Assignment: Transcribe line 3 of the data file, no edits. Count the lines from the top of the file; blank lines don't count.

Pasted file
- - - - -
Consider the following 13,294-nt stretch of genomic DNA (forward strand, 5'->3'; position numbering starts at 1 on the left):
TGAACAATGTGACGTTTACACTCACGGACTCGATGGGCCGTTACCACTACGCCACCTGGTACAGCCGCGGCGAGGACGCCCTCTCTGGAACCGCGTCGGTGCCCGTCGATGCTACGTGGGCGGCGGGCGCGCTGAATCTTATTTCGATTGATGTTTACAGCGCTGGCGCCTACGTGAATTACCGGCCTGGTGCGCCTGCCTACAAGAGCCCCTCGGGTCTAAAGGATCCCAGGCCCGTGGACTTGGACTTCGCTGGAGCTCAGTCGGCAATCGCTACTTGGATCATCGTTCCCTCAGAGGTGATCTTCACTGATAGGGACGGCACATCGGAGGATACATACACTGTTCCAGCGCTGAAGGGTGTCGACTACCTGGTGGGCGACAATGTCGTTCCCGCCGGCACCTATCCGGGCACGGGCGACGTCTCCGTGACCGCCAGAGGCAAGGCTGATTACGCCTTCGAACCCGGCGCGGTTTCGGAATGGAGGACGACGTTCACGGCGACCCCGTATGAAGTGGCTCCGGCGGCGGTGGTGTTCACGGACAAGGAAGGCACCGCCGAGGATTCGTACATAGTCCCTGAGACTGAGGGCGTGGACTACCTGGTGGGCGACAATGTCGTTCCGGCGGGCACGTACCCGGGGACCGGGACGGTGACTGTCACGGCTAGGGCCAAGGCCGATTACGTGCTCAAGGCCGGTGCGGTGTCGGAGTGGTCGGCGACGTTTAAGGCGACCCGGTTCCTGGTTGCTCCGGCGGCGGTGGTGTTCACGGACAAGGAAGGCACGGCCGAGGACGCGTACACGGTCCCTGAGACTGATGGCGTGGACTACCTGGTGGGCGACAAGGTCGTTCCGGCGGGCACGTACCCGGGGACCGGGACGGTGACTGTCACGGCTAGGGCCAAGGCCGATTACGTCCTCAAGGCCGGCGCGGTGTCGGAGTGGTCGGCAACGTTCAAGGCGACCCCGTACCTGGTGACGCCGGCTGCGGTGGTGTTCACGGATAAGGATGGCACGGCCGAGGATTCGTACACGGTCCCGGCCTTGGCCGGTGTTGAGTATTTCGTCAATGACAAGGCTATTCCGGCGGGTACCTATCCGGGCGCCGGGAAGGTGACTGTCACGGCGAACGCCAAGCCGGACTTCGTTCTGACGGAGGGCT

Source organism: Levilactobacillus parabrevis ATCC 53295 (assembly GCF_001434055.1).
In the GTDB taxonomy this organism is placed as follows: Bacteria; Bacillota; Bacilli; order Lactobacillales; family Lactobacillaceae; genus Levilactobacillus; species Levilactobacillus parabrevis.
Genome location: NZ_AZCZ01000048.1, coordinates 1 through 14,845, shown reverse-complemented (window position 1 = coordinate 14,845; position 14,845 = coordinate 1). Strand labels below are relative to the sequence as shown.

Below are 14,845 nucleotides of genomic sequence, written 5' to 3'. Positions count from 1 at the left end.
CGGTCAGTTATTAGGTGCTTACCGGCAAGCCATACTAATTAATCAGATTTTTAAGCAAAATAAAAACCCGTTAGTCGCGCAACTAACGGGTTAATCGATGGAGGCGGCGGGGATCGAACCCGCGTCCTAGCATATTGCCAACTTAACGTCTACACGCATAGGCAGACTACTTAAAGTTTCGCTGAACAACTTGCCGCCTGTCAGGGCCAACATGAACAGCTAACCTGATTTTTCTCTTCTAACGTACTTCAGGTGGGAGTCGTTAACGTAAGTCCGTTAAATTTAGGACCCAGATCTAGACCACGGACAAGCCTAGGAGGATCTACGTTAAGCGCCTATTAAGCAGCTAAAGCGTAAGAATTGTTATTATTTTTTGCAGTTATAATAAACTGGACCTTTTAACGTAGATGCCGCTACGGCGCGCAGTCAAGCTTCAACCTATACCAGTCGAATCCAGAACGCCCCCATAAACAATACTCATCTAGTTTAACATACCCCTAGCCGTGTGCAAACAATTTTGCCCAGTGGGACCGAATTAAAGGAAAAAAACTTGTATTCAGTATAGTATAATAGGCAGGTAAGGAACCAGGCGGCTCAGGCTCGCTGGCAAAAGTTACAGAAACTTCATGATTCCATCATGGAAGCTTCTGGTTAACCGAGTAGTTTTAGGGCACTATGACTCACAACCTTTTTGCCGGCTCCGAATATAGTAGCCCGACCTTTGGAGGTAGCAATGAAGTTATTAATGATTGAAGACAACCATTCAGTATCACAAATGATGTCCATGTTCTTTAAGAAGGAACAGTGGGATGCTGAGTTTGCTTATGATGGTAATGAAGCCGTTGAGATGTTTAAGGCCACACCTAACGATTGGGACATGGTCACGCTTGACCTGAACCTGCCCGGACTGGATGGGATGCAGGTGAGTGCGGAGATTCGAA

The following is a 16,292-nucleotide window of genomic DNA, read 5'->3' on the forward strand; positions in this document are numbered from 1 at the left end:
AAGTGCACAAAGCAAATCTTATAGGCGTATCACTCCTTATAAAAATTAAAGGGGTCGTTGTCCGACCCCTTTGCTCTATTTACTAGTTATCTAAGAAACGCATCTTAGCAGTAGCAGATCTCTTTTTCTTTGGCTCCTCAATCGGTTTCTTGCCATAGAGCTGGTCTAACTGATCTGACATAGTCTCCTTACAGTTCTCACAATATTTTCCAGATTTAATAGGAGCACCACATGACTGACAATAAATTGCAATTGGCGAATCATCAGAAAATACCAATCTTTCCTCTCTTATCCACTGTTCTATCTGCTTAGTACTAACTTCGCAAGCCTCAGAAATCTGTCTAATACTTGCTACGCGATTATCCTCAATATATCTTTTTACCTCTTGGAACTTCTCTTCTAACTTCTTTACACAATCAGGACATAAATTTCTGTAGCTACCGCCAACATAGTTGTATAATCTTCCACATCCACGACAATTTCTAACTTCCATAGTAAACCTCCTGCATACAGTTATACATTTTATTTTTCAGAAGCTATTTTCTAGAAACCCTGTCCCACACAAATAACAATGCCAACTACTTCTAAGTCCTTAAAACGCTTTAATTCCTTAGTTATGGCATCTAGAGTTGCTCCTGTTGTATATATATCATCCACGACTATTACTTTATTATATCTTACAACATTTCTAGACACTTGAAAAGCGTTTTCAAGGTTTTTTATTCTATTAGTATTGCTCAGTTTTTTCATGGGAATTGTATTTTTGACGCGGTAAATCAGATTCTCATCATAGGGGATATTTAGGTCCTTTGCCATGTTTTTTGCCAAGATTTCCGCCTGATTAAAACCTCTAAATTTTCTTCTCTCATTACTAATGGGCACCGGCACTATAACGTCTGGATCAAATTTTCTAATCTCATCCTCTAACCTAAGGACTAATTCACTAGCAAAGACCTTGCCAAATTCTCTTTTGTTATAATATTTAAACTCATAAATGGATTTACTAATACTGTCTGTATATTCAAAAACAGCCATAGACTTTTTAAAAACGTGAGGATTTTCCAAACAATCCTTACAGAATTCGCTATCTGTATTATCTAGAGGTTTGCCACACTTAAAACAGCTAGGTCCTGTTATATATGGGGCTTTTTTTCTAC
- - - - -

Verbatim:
Source organism: Levilactobacillus parabrevis ATCC 53295 (assembly GCF_001434055.1).